Understanding the Notice of Commencement

Understanding the Notice of Commencement

May 14, 2019

Deadlines and time frames are strongly enforced in the construction industry, at least when legal paperwork is concerned. Knowing the exact start date of the project can be very important when tracking these deadlines, so you might wonder: when exactly does a construction project start? The Notice of Commencement gives you the answer.

Notice of Commencement Definition: What is the NOC?

In basic terms, the notice of commencement — also known as the “Notice of Project Commencement” or the “Affidavit of Commencement” — is the official document that declares the exact start date of a construction project. This date typically coincides with the day the contractor, subcontractor, or supplier starts providing labor and/or materials to the project.

Who files the Notice of Commencement?

The top-of-chain party, typically the property owner or the general contractor, usually files the notice of commencement.

This notice is served just before or shortly after work is performed on a project, and it is officially recorded at the local state office where the project is located.

States like Ohio also require the lender to record a notice of commencement before releasing funds to the contractor.

There are also states that require subcontractors to file a notice to inform the property owner or the general contractor that work has officially begun. Failure to record a notice may effectively invalidate a subcontractor’s lien rights.

The rules vary in every state, so make sure that you know the specific lien laws that govern your project.

Also note that not all states have rules on filing the notice; the majority of them do not even mention it at all.

What states require a Notice of Commencement?

The lien laws in the following states explicitly require the property owner or the general contractor to file a notice of commencement: Florida, Georgia, Iowa, Michigan, and Ohio. Notice of commencement forms for each state are available online for download.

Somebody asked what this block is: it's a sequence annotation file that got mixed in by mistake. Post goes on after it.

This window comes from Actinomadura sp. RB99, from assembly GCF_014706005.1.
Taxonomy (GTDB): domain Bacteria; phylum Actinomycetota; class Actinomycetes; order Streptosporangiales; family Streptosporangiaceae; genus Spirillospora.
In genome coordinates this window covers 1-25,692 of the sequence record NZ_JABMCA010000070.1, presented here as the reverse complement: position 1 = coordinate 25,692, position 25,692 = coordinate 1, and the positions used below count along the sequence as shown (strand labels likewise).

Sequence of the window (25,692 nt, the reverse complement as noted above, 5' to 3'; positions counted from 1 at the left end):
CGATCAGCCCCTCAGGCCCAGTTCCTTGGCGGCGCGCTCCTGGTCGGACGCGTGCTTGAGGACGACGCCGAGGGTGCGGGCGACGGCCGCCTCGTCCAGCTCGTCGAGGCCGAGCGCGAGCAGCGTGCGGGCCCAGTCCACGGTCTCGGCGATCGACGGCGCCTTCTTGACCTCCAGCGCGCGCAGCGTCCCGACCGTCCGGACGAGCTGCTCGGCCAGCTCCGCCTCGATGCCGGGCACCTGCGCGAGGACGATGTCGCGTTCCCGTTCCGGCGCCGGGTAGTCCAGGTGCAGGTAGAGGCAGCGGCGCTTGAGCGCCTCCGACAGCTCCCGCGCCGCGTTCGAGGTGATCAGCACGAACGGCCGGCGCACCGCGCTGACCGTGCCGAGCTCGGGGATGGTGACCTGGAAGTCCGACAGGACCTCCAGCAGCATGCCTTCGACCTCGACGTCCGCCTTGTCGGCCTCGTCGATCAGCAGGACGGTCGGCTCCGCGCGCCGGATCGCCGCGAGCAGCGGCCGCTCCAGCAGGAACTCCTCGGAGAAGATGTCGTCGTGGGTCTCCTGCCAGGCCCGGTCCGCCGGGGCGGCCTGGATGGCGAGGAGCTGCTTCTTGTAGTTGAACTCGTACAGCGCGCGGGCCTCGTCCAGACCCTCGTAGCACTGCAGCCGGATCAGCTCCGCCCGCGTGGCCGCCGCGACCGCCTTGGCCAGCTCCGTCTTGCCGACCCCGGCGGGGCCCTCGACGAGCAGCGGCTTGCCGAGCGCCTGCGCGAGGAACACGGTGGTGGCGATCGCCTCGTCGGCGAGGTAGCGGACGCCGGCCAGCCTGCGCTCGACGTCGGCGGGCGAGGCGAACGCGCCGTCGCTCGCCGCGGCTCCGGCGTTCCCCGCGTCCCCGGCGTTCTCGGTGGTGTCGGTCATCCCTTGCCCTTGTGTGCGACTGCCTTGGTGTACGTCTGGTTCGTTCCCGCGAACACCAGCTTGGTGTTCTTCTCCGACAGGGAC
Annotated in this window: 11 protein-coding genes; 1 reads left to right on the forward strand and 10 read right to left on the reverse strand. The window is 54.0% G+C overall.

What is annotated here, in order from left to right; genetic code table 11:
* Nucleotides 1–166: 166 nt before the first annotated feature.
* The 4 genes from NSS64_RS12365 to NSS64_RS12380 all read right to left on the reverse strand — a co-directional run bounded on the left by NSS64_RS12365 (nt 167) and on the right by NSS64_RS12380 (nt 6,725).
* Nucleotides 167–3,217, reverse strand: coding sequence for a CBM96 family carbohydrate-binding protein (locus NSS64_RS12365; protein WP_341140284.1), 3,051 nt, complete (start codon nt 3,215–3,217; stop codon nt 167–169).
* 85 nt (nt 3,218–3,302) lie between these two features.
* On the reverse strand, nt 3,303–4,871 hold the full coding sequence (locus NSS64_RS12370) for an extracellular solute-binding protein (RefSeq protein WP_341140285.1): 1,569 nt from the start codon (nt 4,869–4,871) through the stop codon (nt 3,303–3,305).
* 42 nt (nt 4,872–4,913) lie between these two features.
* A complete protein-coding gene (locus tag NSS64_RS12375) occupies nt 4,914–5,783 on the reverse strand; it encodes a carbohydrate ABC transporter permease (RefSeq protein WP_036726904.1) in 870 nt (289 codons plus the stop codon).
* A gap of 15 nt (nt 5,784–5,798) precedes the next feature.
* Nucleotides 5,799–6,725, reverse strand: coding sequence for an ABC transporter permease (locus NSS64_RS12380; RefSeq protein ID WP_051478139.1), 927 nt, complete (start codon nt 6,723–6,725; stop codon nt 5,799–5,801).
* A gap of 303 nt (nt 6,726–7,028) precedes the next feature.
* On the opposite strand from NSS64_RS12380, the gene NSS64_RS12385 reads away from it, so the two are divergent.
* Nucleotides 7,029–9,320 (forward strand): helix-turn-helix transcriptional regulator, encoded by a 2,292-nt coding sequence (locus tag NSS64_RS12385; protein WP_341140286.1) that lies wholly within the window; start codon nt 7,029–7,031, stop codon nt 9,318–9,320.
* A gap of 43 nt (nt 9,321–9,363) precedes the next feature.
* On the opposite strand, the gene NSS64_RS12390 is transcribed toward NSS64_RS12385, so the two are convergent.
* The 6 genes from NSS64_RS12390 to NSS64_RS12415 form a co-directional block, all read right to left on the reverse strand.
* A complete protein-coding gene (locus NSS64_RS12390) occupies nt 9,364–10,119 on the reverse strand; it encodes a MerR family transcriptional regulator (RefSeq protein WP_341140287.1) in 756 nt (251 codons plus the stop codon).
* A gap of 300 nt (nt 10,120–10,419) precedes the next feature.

Keeping track of the date recorded in the notice of commencement allows a subcontractor or a supplier to plan a schedule for submitting other vital documents. If, say, the state requires the preliminary notice to be sent within 15 days after the project has started, the 15-day count must begin with the date stated in the notice.

Where is it optional to send a Notice/Affidavit of Commencement?

Filing the notice of commencement is optional in states like South Carolina, South Dakota, and Texas. In some instances, the corresponding pre-lien requirements change depending on whether an affidavit of commencement has been filed or not. In South Dakota, for example, filing a notice of furnishing (also known as the preliminary notice) is only required after the submission of the notice of commencement.

In states like Nebraska, the option to file a notice is allowed for residential construction projects. Utah, on the other hand, requires the filing of the notice of project commencement only for publicly-funded construction work.

How do you file a Notice of Commencement?

The rules on how and where to record the notice also vary per state. In general, the notice may be filed at the local county courthouse or with the state construction registry. The notice form must also include specific information such as the name and address of the owner or contractor, the name and location of the construction project, and a legal description of the property.

All project participants are ideally notified after the filing. Copies of the notice must be served to relevant parties and must be posted at the job site for everyone to read. Some states even have specific requirements on how to distribute copies of the notice. Florida, for example, requires the owner or the general contractor to attach a blank notice of furnishing to each copy of the notice/affidavit of commencement that they are distributing.

How does the notice affect the different stakeholders of a project?

The intent behind the notice is to protect the property owner or the general contractor from having to face an unlimited number of mechanics lien claims after the project concludes.

By designating an official start date, the number of potentially valid lien claims are reduced to only those that meet the notification deadlines.

Filing the notice of commencement also impacts potential lien claimants, from the contractor to the subcontractor and all the way to the other parties down the contracting chain.

Preserving one’s lien rights require meeting specific deadlines, so knowing the exact commencement date of a project and building a time table around it are extremely important.

Further Reading